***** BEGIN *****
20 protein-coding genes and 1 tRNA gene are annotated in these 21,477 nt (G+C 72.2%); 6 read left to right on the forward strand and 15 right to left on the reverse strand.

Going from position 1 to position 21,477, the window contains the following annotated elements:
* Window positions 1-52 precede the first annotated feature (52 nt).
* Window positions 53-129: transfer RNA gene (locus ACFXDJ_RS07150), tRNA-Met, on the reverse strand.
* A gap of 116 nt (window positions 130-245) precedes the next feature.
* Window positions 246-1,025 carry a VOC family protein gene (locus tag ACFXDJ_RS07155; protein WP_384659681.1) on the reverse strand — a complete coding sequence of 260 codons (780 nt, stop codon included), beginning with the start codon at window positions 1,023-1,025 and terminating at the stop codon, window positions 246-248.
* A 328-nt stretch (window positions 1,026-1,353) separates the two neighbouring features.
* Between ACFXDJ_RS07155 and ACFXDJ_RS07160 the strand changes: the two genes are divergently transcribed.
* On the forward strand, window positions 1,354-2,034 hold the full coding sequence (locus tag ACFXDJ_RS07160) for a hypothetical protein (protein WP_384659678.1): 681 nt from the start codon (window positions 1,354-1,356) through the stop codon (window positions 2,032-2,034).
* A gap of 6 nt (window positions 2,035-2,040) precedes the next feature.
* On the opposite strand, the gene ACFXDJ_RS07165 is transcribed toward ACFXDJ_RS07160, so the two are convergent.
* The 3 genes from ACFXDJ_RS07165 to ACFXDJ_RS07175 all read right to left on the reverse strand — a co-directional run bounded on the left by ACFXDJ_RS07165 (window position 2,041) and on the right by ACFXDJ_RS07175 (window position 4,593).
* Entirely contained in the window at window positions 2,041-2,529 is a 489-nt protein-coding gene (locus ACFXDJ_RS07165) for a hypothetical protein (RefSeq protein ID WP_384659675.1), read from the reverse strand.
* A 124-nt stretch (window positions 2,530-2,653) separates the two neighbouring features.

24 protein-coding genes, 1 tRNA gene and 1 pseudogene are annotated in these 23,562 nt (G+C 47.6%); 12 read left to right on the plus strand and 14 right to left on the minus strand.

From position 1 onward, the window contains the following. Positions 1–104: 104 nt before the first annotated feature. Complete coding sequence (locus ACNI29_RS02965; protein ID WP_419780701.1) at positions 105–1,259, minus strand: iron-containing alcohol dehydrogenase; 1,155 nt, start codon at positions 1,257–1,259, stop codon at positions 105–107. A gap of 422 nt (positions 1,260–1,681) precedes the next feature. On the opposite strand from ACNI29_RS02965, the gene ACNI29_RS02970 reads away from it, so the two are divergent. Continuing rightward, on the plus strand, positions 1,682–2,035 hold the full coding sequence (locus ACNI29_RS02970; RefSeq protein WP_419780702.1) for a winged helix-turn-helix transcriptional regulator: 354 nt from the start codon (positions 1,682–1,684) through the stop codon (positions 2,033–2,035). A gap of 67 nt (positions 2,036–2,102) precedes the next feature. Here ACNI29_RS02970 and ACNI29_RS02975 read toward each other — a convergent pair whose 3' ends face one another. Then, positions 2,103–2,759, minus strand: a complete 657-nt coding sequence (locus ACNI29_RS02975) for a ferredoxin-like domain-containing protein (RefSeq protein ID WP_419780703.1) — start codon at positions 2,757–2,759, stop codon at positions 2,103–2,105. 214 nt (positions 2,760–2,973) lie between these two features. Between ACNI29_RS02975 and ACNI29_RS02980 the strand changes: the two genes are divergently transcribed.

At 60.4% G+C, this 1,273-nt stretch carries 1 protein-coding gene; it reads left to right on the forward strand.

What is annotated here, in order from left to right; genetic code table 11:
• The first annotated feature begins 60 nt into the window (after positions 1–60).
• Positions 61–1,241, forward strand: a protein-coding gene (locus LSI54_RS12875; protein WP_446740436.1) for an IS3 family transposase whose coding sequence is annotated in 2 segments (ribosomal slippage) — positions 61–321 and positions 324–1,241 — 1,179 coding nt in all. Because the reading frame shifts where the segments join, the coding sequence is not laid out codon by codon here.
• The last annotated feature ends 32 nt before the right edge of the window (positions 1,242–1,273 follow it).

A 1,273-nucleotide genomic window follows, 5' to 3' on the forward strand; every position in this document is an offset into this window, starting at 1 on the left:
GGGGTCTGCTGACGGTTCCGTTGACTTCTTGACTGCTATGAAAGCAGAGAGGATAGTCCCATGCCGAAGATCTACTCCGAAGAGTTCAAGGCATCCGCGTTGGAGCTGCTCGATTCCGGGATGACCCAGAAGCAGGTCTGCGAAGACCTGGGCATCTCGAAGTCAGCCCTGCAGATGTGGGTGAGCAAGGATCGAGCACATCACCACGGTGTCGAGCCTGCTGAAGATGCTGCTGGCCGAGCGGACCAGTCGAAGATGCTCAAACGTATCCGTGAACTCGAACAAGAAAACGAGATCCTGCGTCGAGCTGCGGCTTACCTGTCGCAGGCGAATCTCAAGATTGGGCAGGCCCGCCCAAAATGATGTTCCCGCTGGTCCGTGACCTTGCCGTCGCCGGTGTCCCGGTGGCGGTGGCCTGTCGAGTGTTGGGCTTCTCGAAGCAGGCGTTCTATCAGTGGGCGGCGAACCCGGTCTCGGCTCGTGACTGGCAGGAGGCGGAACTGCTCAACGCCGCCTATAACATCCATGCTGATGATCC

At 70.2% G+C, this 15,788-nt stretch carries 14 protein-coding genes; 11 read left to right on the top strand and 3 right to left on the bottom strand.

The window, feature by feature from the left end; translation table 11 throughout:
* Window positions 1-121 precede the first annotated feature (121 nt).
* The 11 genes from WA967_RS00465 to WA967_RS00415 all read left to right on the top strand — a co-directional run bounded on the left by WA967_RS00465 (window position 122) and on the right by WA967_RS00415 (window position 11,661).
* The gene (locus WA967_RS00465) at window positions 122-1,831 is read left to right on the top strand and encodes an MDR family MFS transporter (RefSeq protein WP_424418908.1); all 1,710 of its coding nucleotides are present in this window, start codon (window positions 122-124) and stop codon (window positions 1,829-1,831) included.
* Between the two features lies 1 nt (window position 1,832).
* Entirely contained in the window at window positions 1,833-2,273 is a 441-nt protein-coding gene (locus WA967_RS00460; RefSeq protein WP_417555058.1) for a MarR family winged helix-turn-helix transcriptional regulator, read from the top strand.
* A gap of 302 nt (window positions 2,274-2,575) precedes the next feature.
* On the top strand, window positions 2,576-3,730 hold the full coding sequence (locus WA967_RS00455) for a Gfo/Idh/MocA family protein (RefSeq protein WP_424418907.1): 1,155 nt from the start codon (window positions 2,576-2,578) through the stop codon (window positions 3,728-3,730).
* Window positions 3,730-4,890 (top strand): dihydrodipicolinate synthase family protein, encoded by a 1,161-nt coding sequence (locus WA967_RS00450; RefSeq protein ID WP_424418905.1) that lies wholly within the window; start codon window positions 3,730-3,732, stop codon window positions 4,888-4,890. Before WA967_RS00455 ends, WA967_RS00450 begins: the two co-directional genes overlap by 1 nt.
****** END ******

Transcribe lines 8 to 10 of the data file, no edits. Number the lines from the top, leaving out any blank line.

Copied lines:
* Between ACFXDJ_RS07155 and ACFXDJ_RS07160 the strand changes: the two genes are divergently transcribed.
* On the forward strand, window positions 1,354-2,034 hold the full coding sequence (locus tag ACFXDJ_RS07160) for a hypothetical protein (protein WP_384659678.1): 681 nt from the start codon (window positions 1,354-1,356) through the stop codon (window positions 2,032-2,034).
* A gap of 6 nt (window positions 2,035-2,040) precedes the next feature.